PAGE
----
Does a form of reinforcement learning exist where an agent can only receive reward based on its current state, rather than a perceived future reward assessed by reasoning over the agent's possible future actions? The reward must still result in the evolution of near optimal policy chains.

  • $\begingroup$ The agent has no control of the reward system (or function), so it is a bit unclear what you're asking. Are you asking if is there an agent that acts based solely on the current state and the possible immediately reward he can receive after having taken an action from the current state? Furthemore, your question in the title is a little bit different than the questions that you ask in the body of the post (provided they mean what I think). $\endgroup$ – nbro Jun 14 '19 at 16:12
  • $\begingroup$ I'm assuming the agent senses its environment, and based on that carries out an action for which it receives a reward which it could not predict before selecting the action. The reward received should be fed back historically through the prior decision chain to strengthen the chain, or weaken it, in proportion to the reward received. I'm allowing for the existence of multiple agents, with a selection of the current agent being made based on sensor input and prior reward. $\endgroup$ – Nick Jun 14 '19 at 16:46
  • $\begingroup$ if you cant rollout or perceive future rewards and you just want a model that maps state to present reward, doesnt that just become a normal supervised learning regression problem? $\endgroup$ – mshlis Jun 14 '19 at 16:47
  • $\begingroup$ Ok. So, what's your question? $\endgroup$ – nbro Jun 14 '19 at 16:47
  • $\begingroup$ Ok, I'll use an example. I want to learn a policy to escape a maze with 1 exit 1 entrance. An agent can move forward, turn left or right and sense if a wall is in front of it. An ideal meta-policy is always to keep 'its hand' on the wall and move so it never loses contact. The selected agent receives immediate reward according to how it moves, and partial reward from future agent-action pairs to reinforce the agent-sensor-action chain. The ideal meta-policy may not be optimal for any particular maze, but is guaranteed to find the exit for any matrix. $\endgroup$ – Nick Jun 14 '19 at 17:05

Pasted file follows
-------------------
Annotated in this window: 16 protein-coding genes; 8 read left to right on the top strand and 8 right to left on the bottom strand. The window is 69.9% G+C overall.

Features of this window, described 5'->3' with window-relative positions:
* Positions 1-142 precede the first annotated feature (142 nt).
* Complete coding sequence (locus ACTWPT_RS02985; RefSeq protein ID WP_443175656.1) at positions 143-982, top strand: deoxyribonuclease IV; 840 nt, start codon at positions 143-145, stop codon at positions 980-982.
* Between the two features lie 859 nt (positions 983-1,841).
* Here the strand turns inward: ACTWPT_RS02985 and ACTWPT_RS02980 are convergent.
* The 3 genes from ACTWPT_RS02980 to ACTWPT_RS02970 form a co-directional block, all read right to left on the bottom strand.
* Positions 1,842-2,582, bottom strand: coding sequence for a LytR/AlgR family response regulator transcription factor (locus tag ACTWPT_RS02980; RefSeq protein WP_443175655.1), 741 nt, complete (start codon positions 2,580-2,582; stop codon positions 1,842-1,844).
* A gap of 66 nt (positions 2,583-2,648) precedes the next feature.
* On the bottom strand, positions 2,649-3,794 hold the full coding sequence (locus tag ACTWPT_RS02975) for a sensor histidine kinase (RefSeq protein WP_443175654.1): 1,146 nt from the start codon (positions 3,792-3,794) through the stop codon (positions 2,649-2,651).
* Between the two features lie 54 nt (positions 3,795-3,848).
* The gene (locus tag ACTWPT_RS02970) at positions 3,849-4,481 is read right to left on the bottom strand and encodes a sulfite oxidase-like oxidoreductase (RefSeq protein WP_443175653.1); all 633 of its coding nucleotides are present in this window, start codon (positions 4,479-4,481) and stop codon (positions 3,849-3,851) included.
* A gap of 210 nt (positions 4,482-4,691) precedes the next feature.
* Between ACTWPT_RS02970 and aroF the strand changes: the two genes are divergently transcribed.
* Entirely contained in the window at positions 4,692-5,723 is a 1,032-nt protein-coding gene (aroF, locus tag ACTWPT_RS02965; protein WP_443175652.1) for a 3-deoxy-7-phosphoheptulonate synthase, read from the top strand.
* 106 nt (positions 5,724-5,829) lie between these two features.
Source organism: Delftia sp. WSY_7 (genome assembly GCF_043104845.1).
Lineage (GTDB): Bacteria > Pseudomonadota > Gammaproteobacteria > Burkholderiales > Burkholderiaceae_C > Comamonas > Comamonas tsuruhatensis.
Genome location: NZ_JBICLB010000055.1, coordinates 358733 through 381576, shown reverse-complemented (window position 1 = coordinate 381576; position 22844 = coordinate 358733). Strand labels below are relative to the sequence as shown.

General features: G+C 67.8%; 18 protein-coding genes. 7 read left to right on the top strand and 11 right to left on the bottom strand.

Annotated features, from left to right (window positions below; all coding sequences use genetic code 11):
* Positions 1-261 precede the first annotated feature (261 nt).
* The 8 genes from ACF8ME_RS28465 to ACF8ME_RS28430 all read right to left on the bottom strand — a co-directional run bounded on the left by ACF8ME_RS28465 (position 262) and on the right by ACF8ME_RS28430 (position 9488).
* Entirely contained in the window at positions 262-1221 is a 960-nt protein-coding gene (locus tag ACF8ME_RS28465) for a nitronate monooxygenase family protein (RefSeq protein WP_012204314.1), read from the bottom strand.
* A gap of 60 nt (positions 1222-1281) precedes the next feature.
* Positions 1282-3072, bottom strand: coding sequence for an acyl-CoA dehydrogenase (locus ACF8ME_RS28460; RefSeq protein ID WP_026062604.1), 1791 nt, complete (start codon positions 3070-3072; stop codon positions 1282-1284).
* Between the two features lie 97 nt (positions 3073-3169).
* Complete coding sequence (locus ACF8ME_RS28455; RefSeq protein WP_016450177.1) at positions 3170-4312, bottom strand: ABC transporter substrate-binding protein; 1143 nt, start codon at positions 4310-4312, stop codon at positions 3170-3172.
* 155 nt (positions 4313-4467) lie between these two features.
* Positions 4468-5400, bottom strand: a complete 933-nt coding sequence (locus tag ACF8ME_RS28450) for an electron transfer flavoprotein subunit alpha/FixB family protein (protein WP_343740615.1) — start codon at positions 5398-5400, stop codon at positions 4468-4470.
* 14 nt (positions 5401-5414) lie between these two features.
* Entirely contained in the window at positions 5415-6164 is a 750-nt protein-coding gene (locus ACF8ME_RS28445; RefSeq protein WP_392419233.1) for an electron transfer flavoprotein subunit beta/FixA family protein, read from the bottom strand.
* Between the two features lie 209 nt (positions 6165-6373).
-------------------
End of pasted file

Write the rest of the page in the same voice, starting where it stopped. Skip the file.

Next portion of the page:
The literature knows two different techniques: model-based reinforcement learning and model-free reinforcement learning.[1] To make things more complicated, the model-free approach can be enhanced with a reward model.[2] A reward model is equal to a reward function which can be learned with learning from demonstration.[3] Sometimes, it's called inverse reinforcement learning, because at the beginning the reward model isn't available.

To answer the initial question directly, the answer is yes; reinforcement learning without a model is possible. The reward model has to be created on the fly with incoming data. In theory, this technique is able to solve more complex problems, which are going beyond a line following robot.

[1] What's the difference between model-free and model-based reinforcement learning?, What's the difference between model-free and model-based reinforcement learning?

[2] Section Injecting Human Knowledge, https://ai.stackexchange.com/a/11821/11571

[3] Expressing Arbitrary Reward Functions as Potential-Based Advice (PBA), Expressing Arbitrary Reward Functions as Potential-Based Advice (PBA)


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